Long lines at DMV caused by furloughs
Las Vegas Sun
(AP) – For the impatient motorists waiting in those long lines at the DMV, it might be easy to believe the situation is the inevitable result of the state’s fiscal crisis and budget cuts.
But no. Instead, it’s a byproduct of furloughs of state workers elsewhere in the Nevada government and what some might say is a misguided sense of fairness. Department of Motor Vehicles workers, as well as those processing unemployment claims and welfare, have gotten dragged into furloughs in the name of equity, lawmakers say. Forcing state DMV workers to take off one day a month – and creating longer lines in the process – does nothing to remedy the state’s general fund budget deficit.
But it has forced Nevadans to spend drastically more time tapping their toes in line. In the two years state workers have been forced to take furloughs, average wait times at DMV offices have increased by as much as 67 percent.
At the Henderson DMV office, the example, average wait grew by more than a half-hour, to 82 minutes in August from the same month in 2008. And the office served more than 2,000 fewer customers over that time, a pattern seen at other offices.
The DMV is financed through a separate state highway fund made up of federal money, gasoline tax revenue and a percentage of fees collected on licenses, registrations and other transactions at the DMV.
The money saved from the 1,130 DMV employees taking furloughs remains in the highway fund and could be put toward additional projects, such as repaving a state highway. But the health of the state’s highway fund is far from the top priority facing Nevada policymakers today.
The major focus of legislators’ and administrators’ angst this session is the state’s general fund, the pot of money that pays most of the costs of running public schools, prisons and universities, and of providing health care for the poor, disabled and elderly. It is separate from the state’s highway fund, which bankrolls the DMV and road projects. The state’s constitution prevents the use of highway funds to balance the general fund budget.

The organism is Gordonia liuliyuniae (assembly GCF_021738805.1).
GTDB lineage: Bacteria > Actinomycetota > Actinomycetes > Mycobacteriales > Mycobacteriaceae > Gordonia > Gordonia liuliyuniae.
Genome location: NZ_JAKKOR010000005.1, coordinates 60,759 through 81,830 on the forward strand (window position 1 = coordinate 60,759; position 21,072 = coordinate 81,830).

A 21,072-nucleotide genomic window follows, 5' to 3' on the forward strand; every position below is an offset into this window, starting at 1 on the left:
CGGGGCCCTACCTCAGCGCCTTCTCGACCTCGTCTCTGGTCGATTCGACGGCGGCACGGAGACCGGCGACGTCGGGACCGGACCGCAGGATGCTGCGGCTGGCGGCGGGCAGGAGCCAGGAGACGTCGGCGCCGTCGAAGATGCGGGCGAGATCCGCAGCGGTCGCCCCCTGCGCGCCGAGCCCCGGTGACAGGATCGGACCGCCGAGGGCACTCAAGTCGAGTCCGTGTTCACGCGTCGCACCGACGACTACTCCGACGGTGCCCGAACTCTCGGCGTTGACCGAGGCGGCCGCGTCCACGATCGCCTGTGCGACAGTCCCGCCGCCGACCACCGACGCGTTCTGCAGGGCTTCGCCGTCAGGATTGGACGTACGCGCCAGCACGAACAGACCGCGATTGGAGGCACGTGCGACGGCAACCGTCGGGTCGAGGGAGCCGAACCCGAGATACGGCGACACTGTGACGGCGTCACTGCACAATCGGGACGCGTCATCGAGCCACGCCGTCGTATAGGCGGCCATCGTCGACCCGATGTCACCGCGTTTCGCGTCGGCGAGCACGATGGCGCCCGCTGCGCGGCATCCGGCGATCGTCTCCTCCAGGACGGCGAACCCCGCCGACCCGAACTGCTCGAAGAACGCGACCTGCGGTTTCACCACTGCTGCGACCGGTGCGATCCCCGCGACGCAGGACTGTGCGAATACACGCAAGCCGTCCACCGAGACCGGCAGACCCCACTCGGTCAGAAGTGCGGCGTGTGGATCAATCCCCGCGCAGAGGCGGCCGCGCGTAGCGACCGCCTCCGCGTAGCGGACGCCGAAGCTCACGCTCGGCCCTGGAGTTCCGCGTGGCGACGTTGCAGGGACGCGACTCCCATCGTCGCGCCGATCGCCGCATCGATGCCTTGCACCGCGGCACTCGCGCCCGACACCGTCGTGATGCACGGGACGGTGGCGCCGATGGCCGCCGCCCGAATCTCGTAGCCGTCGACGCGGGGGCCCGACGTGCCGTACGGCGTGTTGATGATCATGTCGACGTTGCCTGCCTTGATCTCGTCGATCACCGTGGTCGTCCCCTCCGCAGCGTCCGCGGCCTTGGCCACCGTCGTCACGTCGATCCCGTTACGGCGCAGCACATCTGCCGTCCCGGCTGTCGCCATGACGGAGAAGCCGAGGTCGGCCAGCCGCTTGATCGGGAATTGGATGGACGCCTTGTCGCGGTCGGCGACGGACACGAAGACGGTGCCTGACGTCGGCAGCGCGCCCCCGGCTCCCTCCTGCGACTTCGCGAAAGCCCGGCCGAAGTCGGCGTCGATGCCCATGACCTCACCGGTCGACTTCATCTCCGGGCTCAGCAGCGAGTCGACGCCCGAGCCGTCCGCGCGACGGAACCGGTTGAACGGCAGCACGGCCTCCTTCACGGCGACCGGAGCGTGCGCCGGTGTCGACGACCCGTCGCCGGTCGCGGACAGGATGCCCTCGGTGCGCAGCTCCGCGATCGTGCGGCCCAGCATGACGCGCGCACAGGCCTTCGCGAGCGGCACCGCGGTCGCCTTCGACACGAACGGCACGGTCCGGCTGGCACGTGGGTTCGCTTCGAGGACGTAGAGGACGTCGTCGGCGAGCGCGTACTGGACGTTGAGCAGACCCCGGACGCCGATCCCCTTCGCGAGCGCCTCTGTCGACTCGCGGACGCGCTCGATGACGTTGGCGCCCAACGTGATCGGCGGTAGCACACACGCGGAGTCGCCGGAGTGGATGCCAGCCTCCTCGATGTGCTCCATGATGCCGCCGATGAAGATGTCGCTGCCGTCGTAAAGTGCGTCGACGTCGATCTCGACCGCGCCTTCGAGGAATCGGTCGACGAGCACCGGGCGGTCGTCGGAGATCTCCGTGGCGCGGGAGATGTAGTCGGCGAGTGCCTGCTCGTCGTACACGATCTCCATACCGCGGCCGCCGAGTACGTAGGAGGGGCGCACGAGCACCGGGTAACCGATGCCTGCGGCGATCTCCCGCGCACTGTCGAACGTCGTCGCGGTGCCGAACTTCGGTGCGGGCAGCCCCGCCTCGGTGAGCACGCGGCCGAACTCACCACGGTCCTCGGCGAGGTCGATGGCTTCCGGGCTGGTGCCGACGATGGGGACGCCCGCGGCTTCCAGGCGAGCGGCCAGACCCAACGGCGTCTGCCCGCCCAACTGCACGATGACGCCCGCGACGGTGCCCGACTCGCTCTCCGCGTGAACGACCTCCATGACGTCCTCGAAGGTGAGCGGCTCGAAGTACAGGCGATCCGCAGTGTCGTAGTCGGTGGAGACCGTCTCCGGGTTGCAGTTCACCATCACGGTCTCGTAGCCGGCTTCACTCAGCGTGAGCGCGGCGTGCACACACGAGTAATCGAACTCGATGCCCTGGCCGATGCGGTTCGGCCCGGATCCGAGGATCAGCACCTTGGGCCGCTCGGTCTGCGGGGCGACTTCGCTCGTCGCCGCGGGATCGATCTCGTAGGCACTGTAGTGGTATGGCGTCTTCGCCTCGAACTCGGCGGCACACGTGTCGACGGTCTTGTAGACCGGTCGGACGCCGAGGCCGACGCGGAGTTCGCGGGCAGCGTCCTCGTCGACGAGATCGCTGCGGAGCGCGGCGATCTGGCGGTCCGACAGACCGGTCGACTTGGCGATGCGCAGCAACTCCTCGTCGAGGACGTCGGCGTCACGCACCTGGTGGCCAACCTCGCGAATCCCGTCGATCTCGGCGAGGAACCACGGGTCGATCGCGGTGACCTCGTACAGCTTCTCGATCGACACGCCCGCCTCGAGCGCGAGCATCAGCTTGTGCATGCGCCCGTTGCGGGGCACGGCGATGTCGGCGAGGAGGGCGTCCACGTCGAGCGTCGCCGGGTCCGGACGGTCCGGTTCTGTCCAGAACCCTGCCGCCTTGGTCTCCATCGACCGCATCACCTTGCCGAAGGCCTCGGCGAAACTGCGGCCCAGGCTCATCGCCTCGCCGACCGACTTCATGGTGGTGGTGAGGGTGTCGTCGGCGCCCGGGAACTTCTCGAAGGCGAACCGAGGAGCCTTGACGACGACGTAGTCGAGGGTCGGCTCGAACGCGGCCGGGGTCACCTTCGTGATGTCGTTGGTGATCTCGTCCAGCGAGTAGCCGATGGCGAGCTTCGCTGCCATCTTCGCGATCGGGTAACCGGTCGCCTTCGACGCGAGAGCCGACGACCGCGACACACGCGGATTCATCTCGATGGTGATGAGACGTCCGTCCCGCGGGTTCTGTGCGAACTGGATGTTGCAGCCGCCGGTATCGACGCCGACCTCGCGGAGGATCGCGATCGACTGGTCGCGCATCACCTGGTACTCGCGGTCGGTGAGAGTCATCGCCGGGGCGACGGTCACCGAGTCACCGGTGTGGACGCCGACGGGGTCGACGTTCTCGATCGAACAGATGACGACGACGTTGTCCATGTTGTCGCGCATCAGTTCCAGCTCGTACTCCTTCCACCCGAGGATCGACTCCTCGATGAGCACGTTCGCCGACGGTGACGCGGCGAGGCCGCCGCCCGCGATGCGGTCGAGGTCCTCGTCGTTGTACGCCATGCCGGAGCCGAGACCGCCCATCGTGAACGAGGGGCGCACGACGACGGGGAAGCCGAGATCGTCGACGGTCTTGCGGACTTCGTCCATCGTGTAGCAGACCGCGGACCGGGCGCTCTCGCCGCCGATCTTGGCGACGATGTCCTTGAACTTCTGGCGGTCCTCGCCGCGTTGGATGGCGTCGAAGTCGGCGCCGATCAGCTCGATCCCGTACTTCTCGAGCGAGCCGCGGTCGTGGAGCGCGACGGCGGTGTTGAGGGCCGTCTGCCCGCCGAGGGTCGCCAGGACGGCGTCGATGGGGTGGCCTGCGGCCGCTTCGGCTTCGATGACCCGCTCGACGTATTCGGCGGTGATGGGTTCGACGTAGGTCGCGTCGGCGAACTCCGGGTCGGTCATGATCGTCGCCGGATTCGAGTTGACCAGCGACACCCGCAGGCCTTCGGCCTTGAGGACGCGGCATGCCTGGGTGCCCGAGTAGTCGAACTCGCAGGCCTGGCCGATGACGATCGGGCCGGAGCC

Gov. Jim Gibbons’ administration favored a flat 6 percent pay cut for state workers this past legislative session. That would have maintained services for the public and been more straightforward for departments to administer.
But lawmakers opted to force state workers to take one unpaid day off a month, arguing that with employees facing pay and health benefit cuts, it would be more equitable if they had a day off. The furlough equaled a 4.6 percent pay cut.
Lawmakers said requiring all state workers to take the furlough was an issue of fairness.
Assemblywoman Debbie Smith, D-Reno, said, “There would be horrible morale problems if we started making exceptions.”
Stacy Woodbury, Gibbons’ deputy chief of staff, agreed that “it is a parity issue. It is not fair to have one employee subject to furlough because he is paid by the general fund and another not because he is paid by federal funds.”
She said the same issue comes into play at the state Transportation Department, with the workers who pay unemployment insurance benefits (who are paid through federal funds) and in many social services programs that are currently in high demand.
Exempting those employees, she said, would create “extraordinarily bad morale, and office productivity suffers when employees are treated differently due to pay source.”
But some lawmakers say internal morale shouldn’t trump public discontent over the long lines at the DMV.
The situation has fueled speculation among budget hawks that DMV lines are being manipulated as part of a political game of chicken with the public – cut back the most-used or most-valuable services first to build support for tax increases.
Paul Enos, a conservative lobbyist and president of the Nevada Motor Transport Association, which represents truckers, compared it to when the universities proposed getting rid of marching bands in the face of budget cuts.
“They want a public groundswell. Then it’s easier to make the argument additional revenue is required,” Enos said.
He said he was unaware whether the furloughs were necessary at the DMV. But, he said, the agency “is an area that everyone has to use.”
Tom Jacobs, spokesman for the agency, said because revenue was higher than expected, the agency could have met its budget without furloughs.